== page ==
Monday, 19 September 2022

Grief Is the Price We Pay for Love: The Funeral of Queen Elizabeth II

In Her late Majesty's final Christmas speech, she poignantly addressed the nation and told us "life consists of final partings as well as first meetings". In the eleven days since the Queen passed away at Balmoral, her sanctuary in the Highlands, we have been preparing for today's final parting. And yet, from her dearly loved family to people all over the world who mourn her loss, nothing could quite prepare for the scenes, and emotions, which came with saying goodbye for the last time.

For a woman who gave us seventy years of unrelenting devotion and service -- as King Charles said, "A promise with destiny kept" -- an oath which she fulfilled until her last breath. The sendoff which will live in history was not only richly deserved, it was a necessary gesture of gratitude. As the Royal family came out in force, they were joined by world leaders and royals from all over the globe who came together in a show of solidarity. Yesterday, the Archbishop of Canterbury remarked: "She's going to unite more global leaders possibly more than any point in history."

Marking the end to ten days of proceedings in London and Windsor was a procession of service personnel representing a variety of regiments, ships and air stations that held a special relationship with Her late Majesty.

Around 4,000 regular and reserve soldiers, sailors, marines and aviators, as well as musicians from Armed Forces bands, took part today.

It included included over 3,000 military personnel in central London, with 1,650 personnel forming part of the procession from the Palace of Westminster to Westminster Abbey, and from Westminster Abbey to Wellington Arch.

Commanding scenes.

The State Crown, Orb and Sceptre atop Her late Majesty's coffin.

The coffin was draped in the Royal Standard.

As for her father King George VI, grandfather King George V, great-grandfather King Edward VII and great-great-grandmother Queen Victoria, Her Majesty the Queen’s coffin was borne to Westminster Abbey on the State Gun Carriage.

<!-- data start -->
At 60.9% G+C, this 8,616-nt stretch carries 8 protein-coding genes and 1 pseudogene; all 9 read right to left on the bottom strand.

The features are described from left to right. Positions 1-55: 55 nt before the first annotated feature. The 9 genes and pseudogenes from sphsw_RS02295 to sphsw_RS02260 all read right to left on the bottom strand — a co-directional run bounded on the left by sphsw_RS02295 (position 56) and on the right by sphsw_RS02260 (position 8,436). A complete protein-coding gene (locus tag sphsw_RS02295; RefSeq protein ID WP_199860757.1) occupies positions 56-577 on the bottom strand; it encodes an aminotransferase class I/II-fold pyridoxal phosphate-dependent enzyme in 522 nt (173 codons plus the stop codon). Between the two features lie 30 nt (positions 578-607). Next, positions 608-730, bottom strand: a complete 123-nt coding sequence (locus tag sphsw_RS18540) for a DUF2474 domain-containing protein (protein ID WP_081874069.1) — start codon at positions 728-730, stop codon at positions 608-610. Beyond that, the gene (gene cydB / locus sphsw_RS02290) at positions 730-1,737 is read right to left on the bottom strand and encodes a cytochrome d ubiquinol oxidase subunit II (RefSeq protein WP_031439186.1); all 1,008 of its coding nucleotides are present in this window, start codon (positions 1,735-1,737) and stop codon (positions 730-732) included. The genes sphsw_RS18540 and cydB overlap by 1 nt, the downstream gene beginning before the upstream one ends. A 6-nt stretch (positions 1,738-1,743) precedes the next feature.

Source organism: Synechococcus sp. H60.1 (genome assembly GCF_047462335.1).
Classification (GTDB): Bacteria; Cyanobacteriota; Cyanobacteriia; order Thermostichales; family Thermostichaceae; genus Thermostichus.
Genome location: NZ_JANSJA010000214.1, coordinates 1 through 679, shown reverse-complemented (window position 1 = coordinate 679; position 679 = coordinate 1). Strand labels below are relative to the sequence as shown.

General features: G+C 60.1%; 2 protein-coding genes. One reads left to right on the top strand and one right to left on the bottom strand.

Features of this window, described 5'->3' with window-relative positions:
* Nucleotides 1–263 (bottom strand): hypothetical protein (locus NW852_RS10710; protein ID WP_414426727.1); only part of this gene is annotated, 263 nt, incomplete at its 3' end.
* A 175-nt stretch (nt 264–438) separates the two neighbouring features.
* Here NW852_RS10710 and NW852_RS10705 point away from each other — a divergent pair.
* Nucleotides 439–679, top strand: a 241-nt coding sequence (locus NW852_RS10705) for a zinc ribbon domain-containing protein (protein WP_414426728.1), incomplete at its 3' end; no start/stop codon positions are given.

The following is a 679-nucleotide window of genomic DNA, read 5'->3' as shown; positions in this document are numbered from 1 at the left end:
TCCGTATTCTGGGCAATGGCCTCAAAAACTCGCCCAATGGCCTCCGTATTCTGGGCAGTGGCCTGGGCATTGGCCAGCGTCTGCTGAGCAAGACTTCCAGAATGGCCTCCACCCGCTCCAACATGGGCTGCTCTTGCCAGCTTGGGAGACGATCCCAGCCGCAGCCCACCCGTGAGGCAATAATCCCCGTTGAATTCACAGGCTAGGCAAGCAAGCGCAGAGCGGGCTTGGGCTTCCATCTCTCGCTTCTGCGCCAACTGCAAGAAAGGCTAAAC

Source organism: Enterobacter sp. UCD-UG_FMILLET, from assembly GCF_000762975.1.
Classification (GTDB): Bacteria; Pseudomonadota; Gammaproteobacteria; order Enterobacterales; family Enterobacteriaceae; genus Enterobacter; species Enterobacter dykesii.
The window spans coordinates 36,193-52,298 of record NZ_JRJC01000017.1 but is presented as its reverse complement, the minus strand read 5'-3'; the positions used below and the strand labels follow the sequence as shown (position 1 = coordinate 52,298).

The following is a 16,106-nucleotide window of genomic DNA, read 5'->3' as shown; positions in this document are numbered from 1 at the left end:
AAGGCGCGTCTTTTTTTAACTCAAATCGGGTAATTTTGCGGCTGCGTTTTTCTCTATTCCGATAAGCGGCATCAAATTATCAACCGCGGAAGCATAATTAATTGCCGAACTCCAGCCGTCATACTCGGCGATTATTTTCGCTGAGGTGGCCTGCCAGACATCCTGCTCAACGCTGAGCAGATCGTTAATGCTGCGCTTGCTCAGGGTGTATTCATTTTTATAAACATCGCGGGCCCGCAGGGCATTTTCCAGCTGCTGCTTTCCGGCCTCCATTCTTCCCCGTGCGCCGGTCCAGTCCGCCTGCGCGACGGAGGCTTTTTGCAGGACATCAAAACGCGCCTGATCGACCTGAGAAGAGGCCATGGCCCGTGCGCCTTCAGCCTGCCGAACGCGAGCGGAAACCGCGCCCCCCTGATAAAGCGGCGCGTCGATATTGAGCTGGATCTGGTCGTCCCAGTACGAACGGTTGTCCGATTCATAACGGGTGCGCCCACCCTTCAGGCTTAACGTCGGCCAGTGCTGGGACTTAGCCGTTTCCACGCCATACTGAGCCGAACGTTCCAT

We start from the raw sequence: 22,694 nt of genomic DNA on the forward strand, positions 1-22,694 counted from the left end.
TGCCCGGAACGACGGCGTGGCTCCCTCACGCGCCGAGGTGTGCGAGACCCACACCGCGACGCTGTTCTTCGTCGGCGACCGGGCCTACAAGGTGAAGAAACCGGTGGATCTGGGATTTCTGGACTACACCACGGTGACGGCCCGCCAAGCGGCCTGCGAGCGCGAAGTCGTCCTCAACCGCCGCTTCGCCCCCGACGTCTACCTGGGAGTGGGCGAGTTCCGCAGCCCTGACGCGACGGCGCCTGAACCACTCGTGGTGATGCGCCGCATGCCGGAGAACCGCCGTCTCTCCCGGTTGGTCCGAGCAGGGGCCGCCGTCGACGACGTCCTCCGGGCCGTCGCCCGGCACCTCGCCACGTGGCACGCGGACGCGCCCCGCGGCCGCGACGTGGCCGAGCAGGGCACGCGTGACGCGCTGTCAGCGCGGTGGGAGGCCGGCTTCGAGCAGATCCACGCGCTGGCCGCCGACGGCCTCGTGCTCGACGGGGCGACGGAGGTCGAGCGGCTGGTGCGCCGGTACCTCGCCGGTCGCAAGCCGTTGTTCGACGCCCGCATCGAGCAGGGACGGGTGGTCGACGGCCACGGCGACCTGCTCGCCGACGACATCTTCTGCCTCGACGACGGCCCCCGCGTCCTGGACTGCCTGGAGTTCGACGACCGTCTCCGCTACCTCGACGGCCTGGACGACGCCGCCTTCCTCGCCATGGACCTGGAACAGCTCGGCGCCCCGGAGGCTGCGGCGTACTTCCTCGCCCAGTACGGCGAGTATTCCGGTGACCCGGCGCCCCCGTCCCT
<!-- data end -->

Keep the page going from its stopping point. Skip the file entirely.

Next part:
The King chose a beautiful sustainable wreath with a touching message reading: "In loving and devoted memory. Charles R." At His Majesty the King's request, the wreath contained flowers and foliage cut from the gardens of Buckingham Palace, Clarence House and Highgrove House.

More from the Telegraph:

'This includes foliage chosen for its symbolism.

Rosemary for remembrance; Myrtle, the ancient symbol of a happy marriage, and cut from a  plant that was grown from a sprig of myrtle in Her Late Majesty's wedding bouquet in 1947; 

And English oak, which symbolises the strength of love. 

Also included are scented pelargoniums; garden roses; autumnal hydrangea; sedum; dahlias; and scabious, all  in shades of gold, pink and deep burgundy, with touches of white, to reflect the Royal  Standard, on which it sits. 

Again at His Majesty's request, the wreath is made in a totally sustainable way, in a nest of English moss and oak branches, and without the use of floral foam.'

The scene at Westminster Abbey.

A short procession taking less than ten minutes from Westminster Hall to Westminster Abbey saw King Charles lead members of the Royal family.

Prince Harry walked alongside Prince William and Peter Phillips. 

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The procession approaches the Abbey.